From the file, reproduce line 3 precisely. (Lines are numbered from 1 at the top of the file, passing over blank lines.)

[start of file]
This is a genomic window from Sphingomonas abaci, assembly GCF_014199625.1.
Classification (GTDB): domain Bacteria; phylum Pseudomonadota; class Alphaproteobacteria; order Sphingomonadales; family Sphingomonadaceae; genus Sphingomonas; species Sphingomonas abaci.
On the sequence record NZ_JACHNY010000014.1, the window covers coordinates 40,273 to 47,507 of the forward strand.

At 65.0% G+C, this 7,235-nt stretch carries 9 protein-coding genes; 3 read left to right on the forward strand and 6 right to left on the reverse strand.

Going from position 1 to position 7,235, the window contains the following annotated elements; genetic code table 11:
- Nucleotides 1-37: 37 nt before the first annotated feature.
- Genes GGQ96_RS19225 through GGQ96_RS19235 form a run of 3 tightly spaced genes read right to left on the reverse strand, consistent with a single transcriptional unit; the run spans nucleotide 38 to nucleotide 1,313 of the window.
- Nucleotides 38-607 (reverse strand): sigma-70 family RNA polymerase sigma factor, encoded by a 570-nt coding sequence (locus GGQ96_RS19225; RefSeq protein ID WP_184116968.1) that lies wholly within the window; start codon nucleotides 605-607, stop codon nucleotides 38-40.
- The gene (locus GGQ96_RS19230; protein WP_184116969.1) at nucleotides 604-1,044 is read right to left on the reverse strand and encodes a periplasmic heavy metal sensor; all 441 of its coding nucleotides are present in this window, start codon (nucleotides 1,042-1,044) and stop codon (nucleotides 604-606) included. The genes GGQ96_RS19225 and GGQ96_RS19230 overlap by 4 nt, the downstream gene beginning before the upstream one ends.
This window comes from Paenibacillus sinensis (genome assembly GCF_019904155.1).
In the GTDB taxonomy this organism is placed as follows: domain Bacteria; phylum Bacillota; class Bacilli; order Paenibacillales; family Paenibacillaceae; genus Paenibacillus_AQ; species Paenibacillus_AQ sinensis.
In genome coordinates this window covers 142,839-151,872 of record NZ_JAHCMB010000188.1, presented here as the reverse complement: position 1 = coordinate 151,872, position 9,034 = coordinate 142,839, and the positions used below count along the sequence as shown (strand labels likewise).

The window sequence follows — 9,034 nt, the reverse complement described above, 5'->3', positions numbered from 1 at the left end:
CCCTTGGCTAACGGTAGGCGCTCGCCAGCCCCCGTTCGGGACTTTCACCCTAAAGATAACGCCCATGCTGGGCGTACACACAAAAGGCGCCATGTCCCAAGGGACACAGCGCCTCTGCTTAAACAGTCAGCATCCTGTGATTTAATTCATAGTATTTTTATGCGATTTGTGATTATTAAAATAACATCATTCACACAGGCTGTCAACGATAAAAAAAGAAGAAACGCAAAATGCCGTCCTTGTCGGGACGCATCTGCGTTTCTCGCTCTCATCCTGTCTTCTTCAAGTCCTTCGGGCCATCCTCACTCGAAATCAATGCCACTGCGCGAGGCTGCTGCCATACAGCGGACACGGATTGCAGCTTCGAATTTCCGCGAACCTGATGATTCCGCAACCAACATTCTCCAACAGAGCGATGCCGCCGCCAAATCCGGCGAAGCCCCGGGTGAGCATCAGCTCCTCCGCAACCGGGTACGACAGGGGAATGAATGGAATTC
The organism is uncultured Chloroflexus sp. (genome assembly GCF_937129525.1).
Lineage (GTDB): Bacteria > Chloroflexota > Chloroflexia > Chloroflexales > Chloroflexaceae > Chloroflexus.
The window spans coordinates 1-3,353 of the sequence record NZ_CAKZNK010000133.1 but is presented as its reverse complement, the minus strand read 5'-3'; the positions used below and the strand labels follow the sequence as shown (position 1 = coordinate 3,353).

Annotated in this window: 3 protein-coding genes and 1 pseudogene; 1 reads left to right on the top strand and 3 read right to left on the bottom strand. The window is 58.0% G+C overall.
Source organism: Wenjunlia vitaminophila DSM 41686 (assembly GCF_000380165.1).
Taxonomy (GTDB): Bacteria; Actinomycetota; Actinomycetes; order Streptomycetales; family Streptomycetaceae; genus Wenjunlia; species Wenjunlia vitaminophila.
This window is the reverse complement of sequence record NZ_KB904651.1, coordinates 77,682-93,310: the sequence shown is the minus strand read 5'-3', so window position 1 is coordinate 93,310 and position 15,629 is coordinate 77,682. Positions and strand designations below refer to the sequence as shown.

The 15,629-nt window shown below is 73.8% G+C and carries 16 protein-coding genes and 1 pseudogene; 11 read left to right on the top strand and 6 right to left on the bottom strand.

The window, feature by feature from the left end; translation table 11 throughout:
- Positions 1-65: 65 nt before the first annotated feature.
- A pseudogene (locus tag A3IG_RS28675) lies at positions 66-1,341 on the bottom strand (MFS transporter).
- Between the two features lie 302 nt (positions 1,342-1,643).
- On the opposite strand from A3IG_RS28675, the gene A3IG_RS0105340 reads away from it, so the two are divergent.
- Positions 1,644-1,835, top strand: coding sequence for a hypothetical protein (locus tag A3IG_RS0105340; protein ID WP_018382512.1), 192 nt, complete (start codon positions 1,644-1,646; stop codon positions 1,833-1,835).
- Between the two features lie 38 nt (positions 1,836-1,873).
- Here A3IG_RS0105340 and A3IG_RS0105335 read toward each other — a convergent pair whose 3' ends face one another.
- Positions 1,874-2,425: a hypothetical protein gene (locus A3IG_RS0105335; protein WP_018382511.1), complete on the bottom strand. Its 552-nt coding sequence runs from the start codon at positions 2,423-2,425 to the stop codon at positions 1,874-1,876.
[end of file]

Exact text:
On the sequence record NZ_JACHNY010000014.1, the window covers coordinates 40,273 to 47,507 of the forward strand.